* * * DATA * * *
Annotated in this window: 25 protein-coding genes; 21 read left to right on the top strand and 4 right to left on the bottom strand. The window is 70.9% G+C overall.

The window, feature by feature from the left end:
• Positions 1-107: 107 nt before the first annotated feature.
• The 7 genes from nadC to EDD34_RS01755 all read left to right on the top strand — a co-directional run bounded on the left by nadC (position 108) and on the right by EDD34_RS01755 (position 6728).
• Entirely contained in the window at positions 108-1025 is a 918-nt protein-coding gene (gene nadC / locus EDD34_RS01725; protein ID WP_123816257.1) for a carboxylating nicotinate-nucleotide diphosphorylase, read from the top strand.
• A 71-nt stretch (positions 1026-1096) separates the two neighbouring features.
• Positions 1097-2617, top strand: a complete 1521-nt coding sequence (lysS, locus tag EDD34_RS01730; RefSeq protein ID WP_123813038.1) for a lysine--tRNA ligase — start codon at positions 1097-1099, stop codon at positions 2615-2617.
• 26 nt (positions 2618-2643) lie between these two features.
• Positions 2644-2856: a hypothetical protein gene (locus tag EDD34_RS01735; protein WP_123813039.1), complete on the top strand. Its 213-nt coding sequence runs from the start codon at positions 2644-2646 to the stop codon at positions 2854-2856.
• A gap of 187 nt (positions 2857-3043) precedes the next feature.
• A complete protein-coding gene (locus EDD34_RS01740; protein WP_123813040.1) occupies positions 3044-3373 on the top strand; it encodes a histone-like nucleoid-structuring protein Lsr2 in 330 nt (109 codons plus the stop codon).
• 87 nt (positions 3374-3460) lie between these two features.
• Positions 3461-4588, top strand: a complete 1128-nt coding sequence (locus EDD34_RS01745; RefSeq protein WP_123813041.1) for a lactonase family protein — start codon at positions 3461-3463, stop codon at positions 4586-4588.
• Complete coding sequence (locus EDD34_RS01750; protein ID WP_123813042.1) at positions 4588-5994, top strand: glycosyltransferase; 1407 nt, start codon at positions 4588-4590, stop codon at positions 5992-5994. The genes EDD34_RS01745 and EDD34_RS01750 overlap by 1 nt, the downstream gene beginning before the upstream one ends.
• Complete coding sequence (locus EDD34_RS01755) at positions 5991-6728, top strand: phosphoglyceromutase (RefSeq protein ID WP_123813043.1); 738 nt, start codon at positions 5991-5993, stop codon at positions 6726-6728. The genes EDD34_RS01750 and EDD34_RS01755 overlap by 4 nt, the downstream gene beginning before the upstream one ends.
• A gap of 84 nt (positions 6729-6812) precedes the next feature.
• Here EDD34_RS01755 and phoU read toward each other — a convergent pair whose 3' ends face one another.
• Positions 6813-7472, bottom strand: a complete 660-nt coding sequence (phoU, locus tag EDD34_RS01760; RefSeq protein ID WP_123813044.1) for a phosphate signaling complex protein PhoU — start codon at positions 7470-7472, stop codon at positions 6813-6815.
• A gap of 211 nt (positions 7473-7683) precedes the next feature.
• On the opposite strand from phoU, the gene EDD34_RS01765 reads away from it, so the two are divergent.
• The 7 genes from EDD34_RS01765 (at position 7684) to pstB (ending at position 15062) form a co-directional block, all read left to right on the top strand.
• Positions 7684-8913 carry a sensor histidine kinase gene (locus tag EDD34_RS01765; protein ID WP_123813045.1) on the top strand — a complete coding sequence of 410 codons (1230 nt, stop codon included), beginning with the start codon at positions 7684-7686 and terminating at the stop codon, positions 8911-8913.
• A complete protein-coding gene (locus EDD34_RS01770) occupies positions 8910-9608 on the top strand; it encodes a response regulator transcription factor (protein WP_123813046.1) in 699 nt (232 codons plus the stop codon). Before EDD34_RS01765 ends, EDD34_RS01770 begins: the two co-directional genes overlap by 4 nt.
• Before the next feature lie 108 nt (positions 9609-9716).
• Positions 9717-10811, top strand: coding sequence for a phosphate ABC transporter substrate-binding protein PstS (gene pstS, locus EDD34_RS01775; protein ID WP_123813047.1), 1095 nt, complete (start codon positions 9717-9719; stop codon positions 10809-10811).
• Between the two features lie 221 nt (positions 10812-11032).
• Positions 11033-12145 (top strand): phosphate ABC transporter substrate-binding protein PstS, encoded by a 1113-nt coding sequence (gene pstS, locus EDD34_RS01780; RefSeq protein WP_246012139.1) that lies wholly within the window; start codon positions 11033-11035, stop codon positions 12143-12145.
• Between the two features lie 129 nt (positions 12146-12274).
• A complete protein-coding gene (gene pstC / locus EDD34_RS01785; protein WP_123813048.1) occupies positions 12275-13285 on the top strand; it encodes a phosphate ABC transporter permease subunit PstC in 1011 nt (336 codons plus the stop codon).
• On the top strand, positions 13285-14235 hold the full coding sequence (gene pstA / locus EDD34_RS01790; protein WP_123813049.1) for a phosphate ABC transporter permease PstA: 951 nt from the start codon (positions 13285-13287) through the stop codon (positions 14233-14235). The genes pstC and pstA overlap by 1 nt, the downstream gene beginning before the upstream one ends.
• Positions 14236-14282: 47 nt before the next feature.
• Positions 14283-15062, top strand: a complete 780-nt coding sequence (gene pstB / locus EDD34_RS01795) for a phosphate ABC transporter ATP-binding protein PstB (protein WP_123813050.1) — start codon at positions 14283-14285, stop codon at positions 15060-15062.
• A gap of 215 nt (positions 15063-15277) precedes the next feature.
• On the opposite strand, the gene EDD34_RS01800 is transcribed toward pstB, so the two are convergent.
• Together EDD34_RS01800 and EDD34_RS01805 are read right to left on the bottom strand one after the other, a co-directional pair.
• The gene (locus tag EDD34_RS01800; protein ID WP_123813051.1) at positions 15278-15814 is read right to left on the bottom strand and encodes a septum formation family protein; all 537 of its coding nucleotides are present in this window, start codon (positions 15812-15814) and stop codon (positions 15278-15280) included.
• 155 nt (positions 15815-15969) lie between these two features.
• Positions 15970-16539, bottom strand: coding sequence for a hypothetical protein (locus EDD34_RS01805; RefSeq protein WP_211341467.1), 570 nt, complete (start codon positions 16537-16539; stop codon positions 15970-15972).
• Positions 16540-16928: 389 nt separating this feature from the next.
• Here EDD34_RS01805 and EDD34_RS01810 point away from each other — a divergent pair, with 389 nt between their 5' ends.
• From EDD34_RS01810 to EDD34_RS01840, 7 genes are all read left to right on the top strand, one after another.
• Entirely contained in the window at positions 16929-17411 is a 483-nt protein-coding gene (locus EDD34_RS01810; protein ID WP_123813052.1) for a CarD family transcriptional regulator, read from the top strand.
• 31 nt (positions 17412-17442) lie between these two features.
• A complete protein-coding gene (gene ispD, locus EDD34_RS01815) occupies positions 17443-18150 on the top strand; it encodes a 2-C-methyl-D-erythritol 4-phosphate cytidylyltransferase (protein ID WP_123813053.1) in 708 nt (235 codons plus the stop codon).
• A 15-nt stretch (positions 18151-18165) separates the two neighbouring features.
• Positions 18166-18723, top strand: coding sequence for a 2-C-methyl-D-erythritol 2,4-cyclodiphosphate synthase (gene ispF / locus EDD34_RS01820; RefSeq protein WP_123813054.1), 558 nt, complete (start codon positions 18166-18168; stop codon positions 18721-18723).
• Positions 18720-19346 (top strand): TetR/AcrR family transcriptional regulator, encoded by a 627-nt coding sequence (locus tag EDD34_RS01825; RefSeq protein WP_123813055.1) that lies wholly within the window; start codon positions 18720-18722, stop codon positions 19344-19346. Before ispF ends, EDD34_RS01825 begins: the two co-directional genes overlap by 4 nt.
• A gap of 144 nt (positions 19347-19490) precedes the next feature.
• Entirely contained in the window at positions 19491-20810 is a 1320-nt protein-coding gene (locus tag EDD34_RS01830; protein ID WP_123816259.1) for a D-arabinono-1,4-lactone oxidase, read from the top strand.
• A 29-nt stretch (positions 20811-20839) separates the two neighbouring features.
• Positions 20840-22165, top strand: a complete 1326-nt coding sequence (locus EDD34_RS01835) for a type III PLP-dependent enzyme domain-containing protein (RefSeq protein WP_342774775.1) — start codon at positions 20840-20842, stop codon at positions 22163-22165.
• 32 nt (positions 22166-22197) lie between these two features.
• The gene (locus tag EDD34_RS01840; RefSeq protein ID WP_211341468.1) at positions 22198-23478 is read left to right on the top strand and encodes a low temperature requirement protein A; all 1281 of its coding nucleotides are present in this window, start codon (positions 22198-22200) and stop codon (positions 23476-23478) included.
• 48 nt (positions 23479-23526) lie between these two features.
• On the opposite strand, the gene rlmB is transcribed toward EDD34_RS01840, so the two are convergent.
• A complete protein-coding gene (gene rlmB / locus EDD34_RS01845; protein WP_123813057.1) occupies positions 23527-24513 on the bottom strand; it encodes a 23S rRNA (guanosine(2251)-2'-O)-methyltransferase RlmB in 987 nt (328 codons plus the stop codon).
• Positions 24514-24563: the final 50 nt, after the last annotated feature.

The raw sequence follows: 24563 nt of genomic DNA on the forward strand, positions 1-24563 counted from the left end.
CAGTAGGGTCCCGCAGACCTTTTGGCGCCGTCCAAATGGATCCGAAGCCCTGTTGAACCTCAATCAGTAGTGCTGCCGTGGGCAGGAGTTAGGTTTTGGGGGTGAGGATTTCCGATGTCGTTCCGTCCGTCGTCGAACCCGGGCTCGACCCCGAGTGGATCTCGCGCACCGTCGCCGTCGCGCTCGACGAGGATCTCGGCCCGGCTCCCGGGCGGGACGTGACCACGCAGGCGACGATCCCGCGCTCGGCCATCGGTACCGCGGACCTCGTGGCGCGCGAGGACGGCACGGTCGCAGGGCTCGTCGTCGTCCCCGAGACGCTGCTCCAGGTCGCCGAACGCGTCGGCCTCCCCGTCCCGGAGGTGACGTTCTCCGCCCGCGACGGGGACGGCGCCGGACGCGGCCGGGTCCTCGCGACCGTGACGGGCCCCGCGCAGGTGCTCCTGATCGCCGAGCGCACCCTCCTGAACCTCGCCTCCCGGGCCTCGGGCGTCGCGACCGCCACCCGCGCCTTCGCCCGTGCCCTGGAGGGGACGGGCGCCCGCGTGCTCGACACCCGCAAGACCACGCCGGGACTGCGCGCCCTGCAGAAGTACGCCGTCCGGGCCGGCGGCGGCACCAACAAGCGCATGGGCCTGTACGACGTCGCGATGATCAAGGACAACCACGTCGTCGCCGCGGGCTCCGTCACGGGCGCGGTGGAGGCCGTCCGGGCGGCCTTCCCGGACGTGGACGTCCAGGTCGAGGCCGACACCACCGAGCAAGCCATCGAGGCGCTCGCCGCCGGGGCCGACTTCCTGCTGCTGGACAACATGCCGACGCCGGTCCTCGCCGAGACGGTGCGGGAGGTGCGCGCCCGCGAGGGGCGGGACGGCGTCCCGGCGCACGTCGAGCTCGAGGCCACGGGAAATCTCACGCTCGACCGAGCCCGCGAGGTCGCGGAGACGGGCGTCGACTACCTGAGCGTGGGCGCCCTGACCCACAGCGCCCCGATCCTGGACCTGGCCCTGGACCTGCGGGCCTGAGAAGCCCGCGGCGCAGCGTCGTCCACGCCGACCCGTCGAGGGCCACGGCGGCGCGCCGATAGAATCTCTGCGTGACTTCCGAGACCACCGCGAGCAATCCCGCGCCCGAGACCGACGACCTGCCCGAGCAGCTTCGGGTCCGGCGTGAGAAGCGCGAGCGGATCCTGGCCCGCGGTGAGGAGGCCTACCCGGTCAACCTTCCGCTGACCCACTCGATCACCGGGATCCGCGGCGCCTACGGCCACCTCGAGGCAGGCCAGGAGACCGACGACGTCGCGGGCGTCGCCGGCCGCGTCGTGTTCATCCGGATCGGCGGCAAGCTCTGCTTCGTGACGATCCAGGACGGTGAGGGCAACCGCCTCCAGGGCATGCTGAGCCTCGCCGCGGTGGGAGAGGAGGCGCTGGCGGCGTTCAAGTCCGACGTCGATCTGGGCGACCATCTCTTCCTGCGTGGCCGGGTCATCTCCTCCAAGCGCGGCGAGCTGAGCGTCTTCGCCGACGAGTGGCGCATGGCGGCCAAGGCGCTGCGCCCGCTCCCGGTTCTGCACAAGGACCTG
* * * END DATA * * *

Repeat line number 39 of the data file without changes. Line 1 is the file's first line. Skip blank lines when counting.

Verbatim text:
• Positions 16540-16928: 389 nt separating this feature from the next.